While we’re still over six months away from the start of the 2012 season, we’re not wandering through a football-less desert quite yet.
From Feb. 13 (Army first practice) through May 5 (UCLA’s spring game), all 124 Div. 1-A (FBS) football programs will utilize their 15 allotted spring sessions to begin preparations in earnest for the upcoming season.
Below are but a few of the storylines and issues we’ll be following over the next couple of months.
Conference change, it’s a comin’
Missouri and Texas A&M from the Big 12 to the SEC. TCU and West Virginia from the Big East to the Big 12. Fresno State, Hawaii and Nevada officially moving to the Mountain West from the WAC. And four brand-new football programs moving up from Div. 1-AA (FCS) to Div. 1-A (FBS): South Alabama (Sun Belt), Texas State (WAC), UMass (MAC) and UT-San Antonio (WAC). Hell, there’s even the very real possibility that Temple could be leaving the MAC for the Big East this year as well.
While the moves won’t become officially official until July 1, all of those schools will, in essence, conduct spring practice as members of their new respective conferences. In particular, a lot of the “new kid on the block” attention will be paid to Missouri and Texas A&M — and new head coach Kevin Sumlin — because, well, it’s the SEC and the six-peat BcS champion conference always has more than its share of eyes upon it.
More than one-fifth (27) of the 124 football program that will play at the Div. 1-A level in 2012 made a change at head coach at some point after the start of the 2011 season. From Penn State and Ohio State in the Big Ten to four new ones in the Pac-12 — the most of any BcS conference; Conference USA will have five new head coaches — to Texas A&M ahead of its move from the Big 12 to the SEC, none of the 11 conferences were spared at least one change at head coach from where its members were at the beginning of last season.
The spring sessions will be, for the most part, the first chance for those coaches and their coaching staffs to really get a good look at and begin the evaluation of the roster. The “real” work won’t begin until September, but laying the foundation of new schemes on both sides of the ball will begin in earnest. What happens during the next couple of months will determine how far ahead/behind/in step with the more entrenched programs lugging experienced staffs into the new year. All eyes in particular will be on Bill O’Brien, who will not only take over the scandal-stained Nittany Lions program but will also be embarking upon his first season as a Div. 1-A head coach. Well, all that and replacing a legendary icon who had been the face of Happy Valley for nearly half a century as well.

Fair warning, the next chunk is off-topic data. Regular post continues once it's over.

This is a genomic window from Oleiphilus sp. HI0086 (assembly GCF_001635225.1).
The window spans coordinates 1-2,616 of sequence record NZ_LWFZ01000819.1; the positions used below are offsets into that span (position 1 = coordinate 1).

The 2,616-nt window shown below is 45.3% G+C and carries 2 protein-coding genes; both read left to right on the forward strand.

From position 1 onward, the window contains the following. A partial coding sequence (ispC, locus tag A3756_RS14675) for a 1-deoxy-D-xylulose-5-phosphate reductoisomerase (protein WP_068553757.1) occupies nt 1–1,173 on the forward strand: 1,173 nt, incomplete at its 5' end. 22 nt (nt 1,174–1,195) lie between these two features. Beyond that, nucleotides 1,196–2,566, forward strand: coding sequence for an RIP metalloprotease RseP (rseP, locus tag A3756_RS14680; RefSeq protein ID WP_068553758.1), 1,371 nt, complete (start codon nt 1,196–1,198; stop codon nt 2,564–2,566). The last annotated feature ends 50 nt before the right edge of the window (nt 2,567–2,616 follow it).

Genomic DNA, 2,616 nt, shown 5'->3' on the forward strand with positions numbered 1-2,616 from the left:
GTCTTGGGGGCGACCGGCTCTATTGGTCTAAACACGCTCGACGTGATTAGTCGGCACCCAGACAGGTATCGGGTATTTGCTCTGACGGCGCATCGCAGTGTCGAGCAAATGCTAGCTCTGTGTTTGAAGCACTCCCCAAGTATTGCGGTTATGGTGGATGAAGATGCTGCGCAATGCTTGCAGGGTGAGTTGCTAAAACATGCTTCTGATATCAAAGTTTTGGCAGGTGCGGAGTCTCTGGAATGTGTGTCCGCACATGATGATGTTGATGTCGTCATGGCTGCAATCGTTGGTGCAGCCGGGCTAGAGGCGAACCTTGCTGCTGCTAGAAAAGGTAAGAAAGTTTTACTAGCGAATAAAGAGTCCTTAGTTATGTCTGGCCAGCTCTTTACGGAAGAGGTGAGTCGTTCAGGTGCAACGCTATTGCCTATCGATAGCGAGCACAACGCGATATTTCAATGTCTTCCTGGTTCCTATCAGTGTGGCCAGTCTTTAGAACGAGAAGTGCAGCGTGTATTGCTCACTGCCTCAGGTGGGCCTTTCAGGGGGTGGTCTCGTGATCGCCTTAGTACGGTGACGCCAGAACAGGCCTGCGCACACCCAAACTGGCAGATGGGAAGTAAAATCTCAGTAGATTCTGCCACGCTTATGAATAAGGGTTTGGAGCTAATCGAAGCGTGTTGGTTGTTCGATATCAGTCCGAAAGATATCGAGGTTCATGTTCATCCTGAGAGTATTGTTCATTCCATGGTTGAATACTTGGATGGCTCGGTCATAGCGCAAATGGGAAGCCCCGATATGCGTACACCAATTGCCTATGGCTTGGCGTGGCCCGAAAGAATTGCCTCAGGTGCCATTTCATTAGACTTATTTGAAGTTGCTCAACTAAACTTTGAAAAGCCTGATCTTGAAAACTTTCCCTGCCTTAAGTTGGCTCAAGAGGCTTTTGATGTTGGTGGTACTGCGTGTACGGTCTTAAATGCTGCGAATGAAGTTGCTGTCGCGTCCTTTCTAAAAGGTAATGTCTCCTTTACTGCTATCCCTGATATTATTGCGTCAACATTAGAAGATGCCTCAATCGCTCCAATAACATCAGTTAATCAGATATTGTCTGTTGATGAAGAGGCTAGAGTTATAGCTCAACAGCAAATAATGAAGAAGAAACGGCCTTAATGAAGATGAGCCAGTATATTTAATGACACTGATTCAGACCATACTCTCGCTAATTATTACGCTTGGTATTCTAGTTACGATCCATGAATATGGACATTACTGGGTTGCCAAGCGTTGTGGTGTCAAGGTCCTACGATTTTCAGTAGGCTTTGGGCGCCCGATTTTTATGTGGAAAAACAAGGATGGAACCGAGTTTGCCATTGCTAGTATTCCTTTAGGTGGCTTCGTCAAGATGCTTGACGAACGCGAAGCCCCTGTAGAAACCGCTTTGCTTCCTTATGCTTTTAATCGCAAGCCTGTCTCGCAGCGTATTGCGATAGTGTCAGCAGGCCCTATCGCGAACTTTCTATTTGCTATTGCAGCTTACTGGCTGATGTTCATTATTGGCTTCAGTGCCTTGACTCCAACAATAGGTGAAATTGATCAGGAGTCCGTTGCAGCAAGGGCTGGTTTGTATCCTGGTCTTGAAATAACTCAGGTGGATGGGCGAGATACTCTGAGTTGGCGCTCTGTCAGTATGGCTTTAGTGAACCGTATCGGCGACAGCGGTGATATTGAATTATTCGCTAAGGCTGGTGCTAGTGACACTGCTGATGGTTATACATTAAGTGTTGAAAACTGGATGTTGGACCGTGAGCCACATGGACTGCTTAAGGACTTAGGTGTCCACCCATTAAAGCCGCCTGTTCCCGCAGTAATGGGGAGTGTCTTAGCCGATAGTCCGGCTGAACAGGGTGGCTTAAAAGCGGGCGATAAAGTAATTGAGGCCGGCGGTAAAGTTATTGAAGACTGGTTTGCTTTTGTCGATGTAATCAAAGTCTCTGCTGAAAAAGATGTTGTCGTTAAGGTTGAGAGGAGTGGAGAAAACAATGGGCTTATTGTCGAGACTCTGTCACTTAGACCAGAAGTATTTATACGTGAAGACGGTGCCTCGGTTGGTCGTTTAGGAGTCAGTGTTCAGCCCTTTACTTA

Needing Moore Luck at quarterback
For the first time in four years at Boise State and three at Stanford, the two top-ten programs won’t have the experience and talent of Kellen Moore and Andrew Luck, respectively, under center.
Who will they have? Brett Nottingham will enter the spring as the odds-on favorite to replace Luck with the Cardinal, with Robbie Picazo and Josh Nunes expected to provide the stiffest competition for the redshirt sophomore. Outside of Moore, junior-to-be Joe Southwick attempted the most passes (30) for the Broncos last year and was listed as the co-backup along with sophomore-to-be Grant Hedrick. How those two competitions shake out will go a long, long way in determining whether the two programs can maintain the on-field excellence and build upon the foundations laid by Luck and Moore.
Better this time around?
After winning its first BcS title under Nick Saban in 2009, Alabama “stumbled” through a 10-3 season the following year, with all three losses coming in SEC play. With a second crystal football in three years tucked under its arm, the Tide will attempt to become the first SEC program in the BcS era to repeat as champions. Two problems with going back-to-back, however. One, the Tide will be forced to replace half its starting lineup, including seven on a defense that ranked at or near the top in nearly every major statistical category in 2011 season. And, two, LSU — ya know, the winner of the Tide’s division and loser of the rematch — remains in the SEC West and returns a squad that not only should be at or near the top of the preseason rankings but will be better because of the attrition at the quarterback position.
Fun fact? The Tide has not lost to a non-conference foe since its two-touchdown beatdown at the hands of Utah in the Sugar Bowl following the 2008 regular season. This year, the Tide will get an immediate test of the rework and revamping begun in the spring as they face likely top-ten foe Michigan in a neutral site game to open the season.
Get those seats warmed, fellas
It’s never too early for some hot seat talk, is it? Based on the offseason he’s had — nearly a dozen transfers and the Danny O’Brien fiasco — and coming off an abysmal two-win first season at Maryland, Randy Edsall should sit at or near the top of any list of coaches on the hot seat. Given the significant amount of attrition on both the roster and the coaching staff — he will have new offensive and defensive coordinators — this spring will likely resemble his first with the Terps, sort of a feeling-out process all over again with the added bonus of vultures circling over the two-win carcass. Edsall simply needs a solid spring to lead to vast improvement in 2012 or he could very well find himself on the outside of the program looking in 2013.
Other coaches who need a strong spring to translate into an immediate turnaround in 2012 include Tennessee’s Derek Dooley, Boston College’s Frank Spaziani, Kentucky’s Joker Phillips, UCF’s George O’Leary and Cal’s Jeff Tedford.
(Still to come: individual storylines for the six BcS conferences — the ACC, Big East, Big Ten, Big 12, Pac-12 and SEC.)